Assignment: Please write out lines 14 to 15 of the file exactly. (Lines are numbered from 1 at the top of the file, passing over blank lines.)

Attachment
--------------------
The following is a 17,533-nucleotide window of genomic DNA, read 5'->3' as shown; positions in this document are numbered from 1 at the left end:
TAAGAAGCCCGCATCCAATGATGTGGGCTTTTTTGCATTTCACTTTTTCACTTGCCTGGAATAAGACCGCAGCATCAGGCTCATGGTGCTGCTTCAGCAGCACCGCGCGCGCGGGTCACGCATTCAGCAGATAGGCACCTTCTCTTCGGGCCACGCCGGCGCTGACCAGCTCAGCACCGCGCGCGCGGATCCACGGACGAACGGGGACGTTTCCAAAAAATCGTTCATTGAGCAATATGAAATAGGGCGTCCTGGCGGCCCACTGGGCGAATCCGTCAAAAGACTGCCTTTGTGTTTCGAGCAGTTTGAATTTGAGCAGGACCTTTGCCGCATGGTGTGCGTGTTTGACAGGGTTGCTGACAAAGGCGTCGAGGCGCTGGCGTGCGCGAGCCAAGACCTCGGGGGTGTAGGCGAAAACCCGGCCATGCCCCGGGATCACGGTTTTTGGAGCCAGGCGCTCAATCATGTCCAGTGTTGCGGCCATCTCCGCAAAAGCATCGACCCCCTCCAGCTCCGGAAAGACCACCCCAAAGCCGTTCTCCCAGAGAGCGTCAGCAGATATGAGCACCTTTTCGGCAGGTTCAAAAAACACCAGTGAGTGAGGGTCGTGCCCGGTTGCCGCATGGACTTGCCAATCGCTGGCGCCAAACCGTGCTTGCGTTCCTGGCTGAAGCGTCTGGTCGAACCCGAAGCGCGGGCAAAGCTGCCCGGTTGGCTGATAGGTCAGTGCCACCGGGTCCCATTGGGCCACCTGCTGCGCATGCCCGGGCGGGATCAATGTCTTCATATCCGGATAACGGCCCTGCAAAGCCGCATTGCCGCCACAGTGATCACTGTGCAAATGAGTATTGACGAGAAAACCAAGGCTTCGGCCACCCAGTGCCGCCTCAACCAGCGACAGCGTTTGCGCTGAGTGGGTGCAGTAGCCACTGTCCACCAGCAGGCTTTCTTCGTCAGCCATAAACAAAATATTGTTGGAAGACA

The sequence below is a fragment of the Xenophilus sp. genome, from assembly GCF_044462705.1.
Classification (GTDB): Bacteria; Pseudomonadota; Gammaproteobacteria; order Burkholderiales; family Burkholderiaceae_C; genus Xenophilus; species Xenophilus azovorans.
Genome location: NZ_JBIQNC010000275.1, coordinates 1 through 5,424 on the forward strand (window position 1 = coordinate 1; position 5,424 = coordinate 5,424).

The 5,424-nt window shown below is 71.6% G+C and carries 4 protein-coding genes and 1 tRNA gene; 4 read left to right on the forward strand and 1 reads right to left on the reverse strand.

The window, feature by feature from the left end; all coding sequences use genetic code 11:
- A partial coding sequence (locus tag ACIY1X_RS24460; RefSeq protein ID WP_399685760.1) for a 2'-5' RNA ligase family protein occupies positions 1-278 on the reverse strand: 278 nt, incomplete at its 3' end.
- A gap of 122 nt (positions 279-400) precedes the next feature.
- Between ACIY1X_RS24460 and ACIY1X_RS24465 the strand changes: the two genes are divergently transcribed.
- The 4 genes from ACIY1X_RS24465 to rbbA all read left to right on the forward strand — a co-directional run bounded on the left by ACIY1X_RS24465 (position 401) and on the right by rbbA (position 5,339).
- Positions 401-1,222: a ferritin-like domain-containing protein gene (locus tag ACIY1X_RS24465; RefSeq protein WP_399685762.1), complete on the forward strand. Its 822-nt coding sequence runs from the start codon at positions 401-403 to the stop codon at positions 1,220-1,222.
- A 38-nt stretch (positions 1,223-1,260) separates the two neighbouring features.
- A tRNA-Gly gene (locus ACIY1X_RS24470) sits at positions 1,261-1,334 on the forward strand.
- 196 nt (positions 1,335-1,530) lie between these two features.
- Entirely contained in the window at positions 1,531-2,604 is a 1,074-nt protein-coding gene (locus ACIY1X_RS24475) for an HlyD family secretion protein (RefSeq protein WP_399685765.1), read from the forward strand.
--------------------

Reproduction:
- A tRNA-Gly gene (locus ACIY1X_RS24470) sits at positions 1,261-1,334 on the forward strand.
- 196 nt (positions 1,335-1,530) lie between these two features.